First, let me say this is not the kind of picture book you read to your five year old. It’s aimed at an older age group, around ten upwards. You can give it to your older child … if you can bring yourself to part with it.
The storyline is simple: a boy leaves behind his computer games for a walk in the beech forest. ‘A beech forest,’ his father told him. ‘Antarctic beech: ancient, primal. The oldest of trees.’
But as the artwork suggests, he doesn’t really leave the computer games behind. Among the gnarled roots of these ancient, primal trees a damsel confronts – and defeats - a monster that might be a part of the towering trees. By the end of his walk, the boy will have a more positive view of the forest and the earth of which we are all a part.
So, what happens when a well-known writer of dark YA tales combines with a young artist who completely understands his theme?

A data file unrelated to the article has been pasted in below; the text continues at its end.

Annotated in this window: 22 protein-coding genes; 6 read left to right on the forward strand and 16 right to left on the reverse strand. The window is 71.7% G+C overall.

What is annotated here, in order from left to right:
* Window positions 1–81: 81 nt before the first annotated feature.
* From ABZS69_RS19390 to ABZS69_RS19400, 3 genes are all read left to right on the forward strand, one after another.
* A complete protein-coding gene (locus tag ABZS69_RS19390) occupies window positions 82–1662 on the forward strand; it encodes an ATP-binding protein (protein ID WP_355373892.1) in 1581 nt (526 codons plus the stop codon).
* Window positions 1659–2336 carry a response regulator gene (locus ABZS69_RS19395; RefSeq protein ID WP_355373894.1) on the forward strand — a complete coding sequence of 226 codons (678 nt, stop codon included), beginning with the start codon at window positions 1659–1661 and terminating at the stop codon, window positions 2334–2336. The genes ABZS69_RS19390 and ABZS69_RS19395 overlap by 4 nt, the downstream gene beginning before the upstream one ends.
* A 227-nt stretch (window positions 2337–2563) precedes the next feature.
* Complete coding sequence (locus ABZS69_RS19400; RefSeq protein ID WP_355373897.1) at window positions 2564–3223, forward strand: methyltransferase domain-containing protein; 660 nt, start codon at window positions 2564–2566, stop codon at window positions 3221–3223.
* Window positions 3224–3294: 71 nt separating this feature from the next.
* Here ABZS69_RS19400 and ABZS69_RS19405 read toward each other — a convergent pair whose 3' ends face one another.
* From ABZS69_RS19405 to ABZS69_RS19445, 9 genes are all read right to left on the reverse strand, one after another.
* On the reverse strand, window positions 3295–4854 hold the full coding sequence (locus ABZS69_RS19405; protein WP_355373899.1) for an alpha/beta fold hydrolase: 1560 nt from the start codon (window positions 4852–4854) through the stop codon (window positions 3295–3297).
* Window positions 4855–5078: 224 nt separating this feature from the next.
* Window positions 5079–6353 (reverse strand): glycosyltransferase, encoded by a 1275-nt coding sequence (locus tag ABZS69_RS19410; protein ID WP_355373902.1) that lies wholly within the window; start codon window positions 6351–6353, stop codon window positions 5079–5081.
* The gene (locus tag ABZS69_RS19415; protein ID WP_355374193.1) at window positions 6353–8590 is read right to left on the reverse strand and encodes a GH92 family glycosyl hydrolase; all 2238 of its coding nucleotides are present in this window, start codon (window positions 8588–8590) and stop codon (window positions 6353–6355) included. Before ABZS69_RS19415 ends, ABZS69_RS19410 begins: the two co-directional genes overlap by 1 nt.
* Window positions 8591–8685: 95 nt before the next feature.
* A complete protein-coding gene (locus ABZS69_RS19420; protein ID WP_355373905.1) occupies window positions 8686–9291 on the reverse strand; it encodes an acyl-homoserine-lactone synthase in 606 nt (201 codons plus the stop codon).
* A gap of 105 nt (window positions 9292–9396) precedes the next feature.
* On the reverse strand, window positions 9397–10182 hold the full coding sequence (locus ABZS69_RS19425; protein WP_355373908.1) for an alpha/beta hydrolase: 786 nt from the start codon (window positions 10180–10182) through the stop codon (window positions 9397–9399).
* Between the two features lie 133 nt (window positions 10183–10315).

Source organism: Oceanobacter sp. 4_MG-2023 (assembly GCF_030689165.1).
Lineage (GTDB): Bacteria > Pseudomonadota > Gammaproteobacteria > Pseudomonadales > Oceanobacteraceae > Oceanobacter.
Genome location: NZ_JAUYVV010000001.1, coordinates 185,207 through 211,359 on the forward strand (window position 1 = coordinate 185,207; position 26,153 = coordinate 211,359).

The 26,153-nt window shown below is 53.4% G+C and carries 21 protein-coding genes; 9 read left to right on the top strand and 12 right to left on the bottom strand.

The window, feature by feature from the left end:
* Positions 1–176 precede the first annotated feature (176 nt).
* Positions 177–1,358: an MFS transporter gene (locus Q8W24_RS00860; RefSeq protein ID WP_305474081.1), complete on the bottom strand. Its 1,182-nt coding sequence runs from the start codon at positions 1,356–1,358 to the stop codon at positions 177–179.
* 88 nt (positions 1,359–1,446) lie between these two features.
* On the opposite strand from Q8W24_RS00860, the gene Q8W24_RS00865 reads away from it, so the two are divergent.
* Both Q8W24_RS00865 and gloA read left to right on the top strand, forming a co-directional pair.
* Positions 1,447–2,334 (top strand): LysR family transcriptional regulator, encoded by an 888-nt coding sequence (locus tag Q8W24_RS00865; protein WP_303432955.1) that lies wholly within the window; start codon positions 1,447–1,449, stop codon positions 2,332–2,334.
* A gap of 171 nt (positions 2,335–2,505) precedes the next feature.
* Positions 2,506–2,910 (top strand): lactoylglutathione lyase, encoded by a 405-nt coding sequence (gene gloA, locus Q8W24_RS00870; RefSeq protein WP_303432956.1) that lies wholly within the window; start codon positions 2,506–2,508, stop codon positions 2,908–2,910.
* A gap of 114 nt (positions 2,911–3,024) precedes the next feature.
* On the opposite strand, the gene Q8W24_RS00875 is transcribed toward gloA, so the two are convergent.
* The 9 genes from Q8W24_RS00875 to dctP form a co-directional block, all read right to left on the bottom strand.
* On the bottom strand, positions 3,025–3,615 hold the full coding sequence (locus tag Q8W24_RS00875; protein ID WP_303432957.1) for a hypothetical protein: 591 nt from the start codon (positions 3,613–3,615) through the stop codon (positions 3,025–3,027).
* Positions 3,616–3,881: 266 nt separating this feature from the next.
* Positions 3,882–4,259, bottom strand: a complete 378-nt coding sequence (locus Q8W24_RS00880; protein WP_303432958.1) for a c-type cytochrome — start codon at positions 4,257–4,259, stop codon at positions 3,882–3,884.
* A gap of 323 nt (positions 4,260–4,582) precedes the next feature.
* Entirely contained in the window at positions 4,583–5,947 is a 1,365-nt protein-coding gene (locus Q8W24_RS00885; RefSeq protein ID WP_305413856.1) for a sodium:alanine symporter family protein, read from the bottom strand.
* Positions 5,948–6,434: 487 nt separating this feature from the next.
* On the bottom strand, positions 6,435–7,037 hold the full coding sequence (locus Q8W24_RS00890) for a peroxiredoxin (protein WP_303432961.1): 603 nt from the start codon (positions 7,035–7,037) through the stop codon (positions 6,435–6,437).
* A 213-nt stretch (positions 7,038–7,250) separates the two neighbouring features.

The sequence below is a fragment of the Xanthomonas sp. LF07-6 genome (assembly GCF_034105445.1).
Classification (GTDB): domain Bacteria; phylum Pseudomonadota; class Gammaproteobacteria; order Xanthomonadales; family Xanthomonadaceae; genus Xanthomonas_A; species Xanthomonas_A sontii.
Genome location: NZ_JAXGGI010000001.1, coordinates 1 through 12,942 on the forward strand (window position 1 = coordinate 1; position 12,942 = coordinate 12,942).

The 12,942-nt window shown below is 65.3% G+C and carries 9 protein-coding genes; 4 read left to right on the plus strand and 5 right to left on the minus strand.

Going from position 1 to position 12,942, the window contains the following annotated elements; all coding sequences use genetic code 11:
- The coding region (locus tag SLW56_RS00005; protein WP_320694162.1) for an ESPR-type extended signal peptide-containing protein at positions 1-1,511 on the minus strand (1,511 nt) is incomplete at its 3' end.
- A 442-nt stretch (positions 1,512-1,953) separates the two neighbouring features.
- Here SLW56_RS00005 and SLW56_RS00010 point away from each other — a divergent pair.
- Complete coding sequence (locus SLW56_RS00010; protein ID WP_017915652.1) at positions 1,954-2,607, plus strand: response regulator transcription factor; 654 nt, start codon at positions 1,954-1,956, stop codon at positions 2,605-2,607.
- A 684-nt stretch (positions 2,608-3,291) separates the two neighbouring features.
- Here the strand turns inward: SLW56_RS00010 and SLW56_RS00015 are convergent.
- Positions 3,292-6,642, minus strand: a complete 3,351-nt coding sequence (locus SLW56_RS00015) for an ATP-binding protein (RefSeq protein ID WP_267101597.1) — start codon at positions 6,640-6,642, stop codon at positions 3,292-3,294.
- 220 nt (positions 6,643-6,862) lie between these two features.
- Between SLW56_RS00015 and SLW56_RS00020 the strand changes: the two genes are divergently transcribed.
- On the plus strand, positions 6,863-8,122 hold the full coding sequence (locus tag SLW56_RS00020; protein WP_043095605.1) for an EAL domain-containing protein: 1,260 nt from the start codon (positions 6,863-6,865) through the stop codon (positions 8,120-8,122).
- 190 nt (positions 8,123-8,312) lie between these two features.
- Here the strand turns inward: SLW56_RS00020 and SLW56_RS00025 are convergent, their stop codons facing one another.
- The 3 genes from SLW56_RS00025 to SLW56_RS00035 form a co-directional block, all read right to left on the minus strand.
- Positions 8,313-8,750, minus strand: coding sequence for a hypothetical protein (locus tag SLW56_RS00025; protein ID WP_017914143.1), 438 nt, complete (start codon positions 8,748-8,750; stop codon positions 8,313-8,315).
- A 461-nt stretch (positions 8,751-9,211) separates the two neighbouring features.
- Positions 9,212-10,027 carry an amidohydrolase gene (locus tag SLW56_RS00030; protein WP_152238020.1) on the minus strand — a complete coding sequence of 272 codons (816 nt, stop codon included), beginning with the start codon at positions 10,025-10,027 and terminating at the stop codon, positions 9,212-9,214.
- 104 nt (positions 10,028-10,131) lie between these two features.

You get a book that is beautiful to look at and teaches you something at the same time.
Den Scheer’s exquisite sepia-to-colour pieces don’t simply illustrate the text, they interpret it. Computer game monsters that fight in the forest of the boy’s mind are nevertheless a part of the forest through which he is walking. The style suggests woodcuts. Each piece of text or art is framed in stone. Fossil leaves in the stone suggest the great age of the forest, a nice touch.
If this book doesn’t end up on next year’s CBCA shortlist or the Crichton Awards for new artists, there is no justice!